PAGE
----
Finding electric field between two charges

In summary, the conversation discusses two charges, Q1 = 4*10-8 and Q2 = 2.7*10-8, that are 3.25 m apart and the electric field magnitude halfway between them. The solution involves using the equation E = kQ/r2 and calculating the electric fields for each charge separately before subtracting them to get a final answer of 43.5 N/C. It is important to check for any calculation or conceptual errors when solving this problem.
  • #1
joel amos
104
0

Homework Statement


Two charges, Q1 = 4*10-8 and Q2 = 2.7*10-8 are 3.25 m apart.
What is the electric field magnitude halfway between them?

Homework Equations


E = kQ/r2

The Attempt at a Solution


E1= k (4*10-8C)/(1.63m)2
= 135 N/C
E2= k (2.7*10-8C)/(1.63m)2
= 91.4 N/C

135 N/C - 91.4 N/C = 43.5 N/C

Is this correct?
 
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  • #2
Yes. You will get somewhat different answers depending on how you round your numbers during the calculation.
 
  • #3
Looks ok. Do you have a reason to doubt it?
 
  • #4
It is best you don't rely on someone else to tell you if you are right or not.
Take this opportunity to practice :)

There are only two ways you are likely to be wrong in this problem:
1. you got the numbers wrong
2. you got the physics wrong

for 1 you just check your substitution
for 2 you go through your reasoning to see if your answer is consistent with the way charges behave.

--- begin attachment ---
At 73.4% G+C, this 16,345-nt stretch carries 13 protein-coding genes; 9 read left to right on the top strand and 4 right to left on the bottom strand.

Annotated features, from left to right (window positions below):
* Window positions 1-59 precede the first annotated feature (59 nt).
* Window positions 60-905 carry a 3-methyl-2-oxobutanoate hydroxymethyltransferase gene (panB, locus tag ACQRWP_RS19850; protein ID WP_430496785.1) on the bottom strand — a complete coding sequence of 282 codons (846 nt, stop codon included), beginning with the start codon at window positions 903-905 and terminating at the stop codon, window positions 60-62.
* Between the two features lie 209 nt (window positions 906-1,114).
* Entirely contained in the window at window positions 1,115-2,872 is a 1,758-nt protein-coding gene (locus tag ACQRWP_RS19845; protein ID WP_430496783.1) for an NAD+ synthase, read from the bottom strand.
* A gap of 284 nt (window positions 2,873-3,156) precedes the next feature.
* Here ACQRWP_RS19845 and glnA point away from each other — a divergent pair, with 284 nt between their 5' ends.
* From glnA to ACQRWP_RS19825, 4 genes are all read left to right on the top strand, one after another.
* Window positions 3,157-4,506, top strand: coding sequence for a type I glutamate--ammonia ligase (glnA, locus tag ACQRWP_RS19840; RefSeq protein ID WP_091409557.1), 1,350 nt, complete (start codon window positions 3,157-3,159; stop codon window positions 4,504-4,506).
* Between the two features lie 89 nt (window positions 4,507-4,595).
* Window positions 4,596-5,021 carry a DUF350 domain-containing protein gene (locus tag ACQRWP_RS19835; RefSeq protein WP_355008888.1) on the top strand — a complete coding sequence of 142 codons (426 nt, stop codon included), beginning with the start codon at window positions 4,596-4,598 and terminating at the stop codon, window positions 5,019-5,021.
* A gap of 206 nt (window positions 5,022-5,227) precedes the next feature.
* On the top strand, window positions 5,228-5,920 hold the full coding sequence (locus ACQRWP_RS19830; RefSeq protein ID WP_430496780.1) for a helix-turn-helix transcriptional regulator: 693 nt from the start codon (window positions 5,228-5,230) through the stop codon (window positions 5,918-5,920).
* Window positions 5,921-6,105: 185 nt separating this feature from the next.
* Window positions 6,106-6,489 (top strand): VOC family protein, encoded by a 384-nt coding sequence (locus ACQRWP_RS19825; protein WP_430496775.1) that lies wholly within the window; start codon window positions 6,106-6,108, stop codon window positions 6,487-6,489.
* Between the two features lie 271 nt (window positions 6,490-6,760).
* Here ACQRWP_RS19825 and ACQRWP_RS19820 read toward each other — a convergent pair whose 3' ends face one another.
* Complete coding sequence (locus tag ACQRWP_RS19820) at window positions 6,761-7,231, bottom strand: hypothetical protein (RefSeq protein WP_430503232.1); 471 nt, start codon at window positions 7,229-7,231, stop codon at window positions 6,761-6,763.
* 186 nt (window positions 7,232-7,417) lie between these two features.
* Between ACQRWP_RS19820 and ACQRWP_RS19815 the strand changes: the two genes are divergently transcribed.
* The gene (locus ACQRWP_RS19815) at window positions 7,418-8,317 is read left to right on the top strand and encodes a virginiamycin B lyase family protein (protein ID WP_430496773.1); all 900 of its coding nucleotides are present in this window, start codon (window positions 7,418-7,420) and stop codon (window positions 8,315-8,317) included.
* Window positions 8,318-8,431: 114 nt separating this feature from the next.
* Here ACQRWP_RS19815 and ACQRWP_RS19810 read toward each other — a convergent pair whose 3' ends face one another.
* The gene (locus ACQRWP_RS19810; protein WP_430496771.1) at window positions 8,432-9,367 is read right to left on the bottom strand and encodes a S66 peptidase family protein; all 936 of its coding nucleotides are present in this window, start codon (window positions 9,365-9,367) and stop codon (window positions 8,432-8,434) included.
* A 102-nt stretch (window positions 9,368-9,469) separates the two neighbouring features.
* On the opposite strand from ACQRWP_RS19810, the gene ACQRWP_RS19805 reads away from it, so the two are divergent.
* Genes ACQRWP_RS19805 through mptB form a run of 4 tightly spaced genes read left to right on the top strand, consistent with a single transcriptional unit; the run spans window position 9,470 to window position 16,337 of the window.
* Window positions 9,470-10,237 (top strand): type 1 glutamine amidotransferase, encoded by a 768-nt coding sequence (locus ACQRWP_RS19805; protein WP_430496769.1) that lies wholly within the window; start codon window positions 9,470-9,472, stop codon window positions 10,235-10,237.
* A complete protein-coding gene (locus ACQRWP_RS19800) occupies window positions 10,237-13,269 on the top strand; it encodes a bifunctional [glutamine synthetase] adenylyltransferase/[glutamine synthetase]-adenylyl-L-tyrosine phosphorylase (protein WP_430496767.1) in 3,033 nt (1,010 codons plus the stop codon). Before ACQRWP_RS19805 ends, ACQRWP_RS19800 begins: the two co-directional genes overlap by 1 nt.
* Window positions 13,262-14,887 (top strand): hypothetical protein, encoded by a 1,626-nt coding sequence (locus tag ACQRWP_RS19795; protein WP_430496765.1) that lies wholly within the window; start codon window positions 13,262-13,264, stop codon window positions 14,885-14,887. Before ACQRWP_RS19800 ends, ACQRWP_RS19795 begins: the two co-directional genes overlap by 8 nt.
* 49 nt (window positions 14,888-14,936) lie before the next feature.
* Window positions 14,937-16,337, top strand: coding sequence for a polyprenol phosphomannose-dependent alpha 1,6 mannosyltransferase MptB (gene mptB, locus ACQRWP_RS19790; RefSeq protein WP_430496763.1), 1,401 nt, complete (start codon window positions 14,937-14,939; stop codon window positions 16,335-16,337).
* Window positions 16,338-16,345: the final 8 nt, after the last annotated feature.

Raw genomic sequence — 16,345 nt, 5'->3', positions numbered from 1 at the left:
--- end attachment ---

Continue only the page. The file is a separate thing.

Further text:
When you start out doing this stuff it seems quite hard but you'll quickly get used to it.
 
  • #5


Yes, your solution is correct. The electric field magnitude halfway between the two charges is 43.5 N/C. You have correctly used the equation E = kQ/r^2 to calculate the electric field due to each charge and then subtracted them to find the net electric field at the midpoint. Good job!
 

Related to Finding electric field between two charges

1. What is an electric field?

An electric field is a physical field that describes the influence that an electric charge has on other charges and objects in its vicinity. It is represented by a vector quantity, with both magnitude and direction. It is measured in units of Newtons per Coulomb (N/C).

2. How is the electric field between two charges calculated?

The electric field between two charges can be calculated using Coulomb's law, which states that the electric force between two charges is directly proportional to the product of their charges and inversely proportional to the square of the distance between them. The formula for calculating electric field is E = kQ/r^2, where k is the Coulomb's constant, Q is the charge of the source charge, and r is the distance between the two charges.

3. What is the direction of the electric field between two charges?

The direction of the electric field is determined by the direction of the force that the field would exert on a positive test charge placed at that point. The field lines point away from positive charges and towards negative charges.

4. Does the electric field between two charges depend on the medium between them?

Yes, the electric field between two charges depends on the medium between them. The presence of a medium can affect the electric field by altering the permittivity of the space between the charges. This is represented by the permittivity constant, ε, in the formula for calculating electric field.

5. What is the significance of finding the electric field between two charges?

Finding the electric field between two charges is important for understanding the interactions between electric charges. It allows us to predict the magnitude and direction of the electric force that would be exerted on a charge placed at a certain point. This information is crucial in many areas of science, including electromagnetism, electronics, and particle physics.

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